Near the end of Dr. Thomas’ article is a call upon the nation to employ “sufficient support personnel for schools with large numbers of high-need children,” with his final plea as follows: “Will this cost a great deal? You bet it will. So did all of the bold ideas proposed by great leaders: national parks, the Marshall Plan, Interstate highways, Medicare and man on the moon. We have tried Band-Aid education. It has not produced many benefits. It is now time to implement a bold idea on education. In the annuals of history, what we do for education will be recorded as more important than anything else we might have done to eradicate our nation of its sins. It is the sacrifice we must make to regain our moral leadership in the world.”

Let me first translate several of the terms used into what I believe are their intended meanings. By “high-need children,” I doubt this refers to youths suffering from such ailments as ADD, ADHD or autism, but who are instead failing to perform satisfactorily in all aspects of their lives. As for “Band-Aid education,” this means an unwillingness to pour unlimited sums of money into every conceivable program in an attempt to educate persons who are fundamentally uneducatable. The expression “moral leadership in the world” conveys no meaning whatever; it’s simply thrown in to make anyone who questions anything appear to be a discriminatory bigot.

I’ll offer a testimonial of sorts. During my ten years as a classroom instructor, I made a fascinating discovery. My bright students who worked hard did remarkably well. Those who were bright but slacked off, as well as those not particularly astute, but who worked hard, managed to get by. Those neither bright nor hard-working failed.

I also quickly learned providing instruction to students requires no high tech devices. The use of a computer as an instructional tool is only of value if the subject on which you’re teaching relates to computers. Otherwise, a modestly priced blackboard and cheap piece of chalk normally does the job effectively.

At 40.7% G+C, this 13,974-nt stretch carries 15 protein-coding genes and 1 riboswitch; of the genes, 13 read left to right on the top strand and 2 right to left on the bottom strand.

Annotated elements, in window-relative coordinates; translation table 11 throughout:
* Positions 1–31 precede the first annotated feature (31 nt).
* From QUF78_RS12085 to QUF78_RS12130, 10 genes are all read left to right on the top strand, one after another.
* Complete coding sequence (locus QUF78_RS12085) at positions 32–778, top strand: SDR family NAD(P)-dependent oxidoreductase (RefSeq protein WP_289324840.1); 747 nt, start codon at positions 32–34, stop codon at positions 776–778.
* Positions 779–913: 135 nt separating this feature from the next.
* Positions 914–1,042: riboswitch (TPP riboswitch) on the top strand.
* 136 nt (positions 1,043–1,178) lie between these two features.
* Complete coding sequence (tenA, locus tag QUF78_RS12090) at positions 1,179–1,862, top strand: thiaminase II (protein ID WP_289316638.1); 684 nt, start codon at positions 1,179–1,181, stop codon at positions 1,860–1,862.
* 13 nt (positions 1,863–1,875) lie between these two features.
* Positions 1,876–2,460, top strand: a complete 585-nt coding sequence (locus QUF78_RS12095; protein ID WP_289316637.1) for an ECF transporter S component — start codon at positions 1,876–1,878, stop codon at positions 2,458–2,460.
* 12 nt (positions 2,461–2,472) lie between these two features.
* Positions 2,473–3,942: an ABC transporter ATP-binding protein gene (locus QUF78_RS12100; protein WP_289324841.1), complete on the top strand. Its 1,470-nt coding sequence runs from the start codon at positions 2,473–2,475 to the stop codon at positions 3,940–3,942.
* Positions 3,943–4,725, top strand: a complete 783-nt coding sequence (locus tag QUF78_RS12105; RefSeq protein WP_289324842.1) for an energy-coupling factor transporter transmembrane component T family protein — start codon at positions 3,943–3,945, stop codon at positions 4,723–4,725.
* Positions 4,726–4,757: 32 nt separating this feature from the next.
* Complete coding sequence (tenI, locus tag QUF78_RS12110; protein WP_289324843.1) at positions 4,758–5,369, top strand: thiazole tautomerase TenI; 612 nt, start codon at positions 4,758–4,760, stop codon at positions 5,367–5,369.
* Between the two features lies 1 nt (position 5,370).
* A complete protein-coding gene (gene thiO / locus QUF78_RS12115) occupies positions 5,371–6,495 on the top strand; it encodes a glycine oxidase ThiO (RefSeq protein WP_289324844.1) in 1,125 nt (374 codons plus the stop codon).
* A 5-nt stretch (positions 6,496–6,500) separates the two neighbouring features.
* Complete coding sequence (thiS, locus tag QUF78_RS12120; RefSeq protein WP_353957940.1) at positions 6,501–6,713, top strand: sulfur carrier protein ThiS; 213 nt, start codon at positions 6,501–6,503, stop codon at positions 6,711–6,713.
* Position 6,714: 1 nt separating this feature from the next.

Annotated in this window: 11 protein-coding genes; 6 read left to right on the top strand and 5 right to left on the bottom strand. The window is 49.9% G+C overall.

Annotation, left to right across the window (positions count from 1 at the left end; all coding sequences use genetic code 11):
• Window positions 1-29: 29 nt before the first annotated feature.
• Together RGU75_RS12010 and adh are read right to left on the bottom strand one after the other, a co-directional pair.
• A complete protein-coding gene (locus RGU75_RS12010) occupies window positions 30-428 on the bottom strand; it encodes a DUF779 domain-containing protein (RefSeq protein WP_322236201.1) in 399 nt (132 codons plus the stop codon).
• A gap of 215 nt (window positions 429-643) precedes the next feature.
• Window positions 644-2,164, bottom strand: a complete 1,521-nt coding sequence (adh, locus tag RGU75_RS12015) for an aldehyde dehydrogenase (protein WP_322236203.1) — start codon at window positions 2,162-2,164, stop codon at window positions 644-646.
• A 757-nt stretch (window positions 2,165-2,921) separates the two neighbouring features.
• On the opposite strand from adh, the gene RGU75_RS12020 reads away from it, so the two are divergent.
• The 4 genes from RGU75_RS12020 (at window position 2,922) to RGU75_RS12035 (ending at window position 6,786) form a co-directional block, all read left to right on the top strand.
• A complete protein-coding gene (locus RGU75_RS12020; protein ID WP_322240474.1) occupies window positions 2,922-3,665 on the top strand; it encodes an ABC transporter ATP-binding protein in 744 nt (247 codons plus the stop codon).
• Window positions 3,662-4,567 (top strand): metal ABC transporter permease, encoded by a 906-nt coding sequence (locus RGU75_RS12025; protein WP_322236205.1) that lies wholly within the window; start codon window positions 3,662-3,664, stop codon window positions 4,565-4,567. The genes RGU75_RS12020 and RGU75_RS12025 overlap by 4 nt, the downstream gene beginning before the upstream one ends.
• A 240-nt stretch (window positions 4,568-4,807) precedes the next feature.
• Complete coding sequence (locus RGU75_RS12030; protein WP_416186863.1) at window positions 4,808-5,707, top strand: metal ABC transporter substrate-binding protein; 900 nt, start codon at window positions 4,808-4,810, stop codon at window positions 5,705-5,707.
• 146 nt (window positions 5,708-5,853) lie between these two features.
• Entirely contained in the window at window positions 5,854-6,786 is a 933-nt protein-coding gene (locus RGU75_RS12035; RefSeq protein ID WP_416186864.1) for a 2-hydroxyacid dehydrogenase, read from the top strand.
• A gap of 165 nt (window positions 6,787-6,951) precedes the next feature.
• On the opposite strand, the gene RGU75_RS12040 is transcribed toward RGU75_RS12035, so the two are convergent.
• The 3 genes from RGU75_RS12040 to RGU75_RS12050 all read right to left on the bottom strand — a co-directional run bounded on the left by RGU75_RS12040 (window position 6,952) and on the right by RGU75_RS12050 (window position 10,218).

In the education business, an even more startling revelation eventually dawned upon me – one which took me a number of years to realize, first as a student and later as an observer of my fellow instructors. It’s that the competence of the professor means little when it comes to conveying information and in cultivating knowledge. Admittedly, it may be a more delightful experience if your mentor is knowledgeable and lectures with inspiration, but if you’re intent upon learning a subject, you’ll do so, regardless of the academic deficiencies of whoever is assigned to instruct the class.

I’ll conclude with a supposition concerning Dr. M. Donald Thomas, the Public Education Support Group to which he belongs and the approach to education he and his group espouse. It seems clear they embrace educationalism, defined as the belief in education as a concept or strategy. In essence, their attitude is that education is something imposed, involuntarily or otherwise, on the recipient, rather than something self-imposed by the student … and, I’m sad to say, the educationalists are firmly in charge. Unhappily, in this world of formal schooling, much of what goes on about the campus and in the classroom under the guise of education is clearly not conducive to learning.

Much of what’s wrong is uncorrectable, partly because of hardened attitudes and deep-seated prejudices of society toward schooling generally, and partly because the corrections run counter to the vested interests of the participants. The simple fact is fortunes are regularly generated and passed around; this creates powerful forces.

A final word: Except in its reflection of current social ills, the classroom is no more anti-learning today than in the past. The progress of instruction in each class must, by its very nature, conform to the lower range of student abilities. Most of what goes on at the primary level and to a somewhat lesser extent at the secondary level, is merely marked time, and most adults and students instinctively know this to be so.

Al Jacobs, a professional investor for nearly a half-century, issues weekly financial articles in which he shares his financial knowledge and experience. You may view it on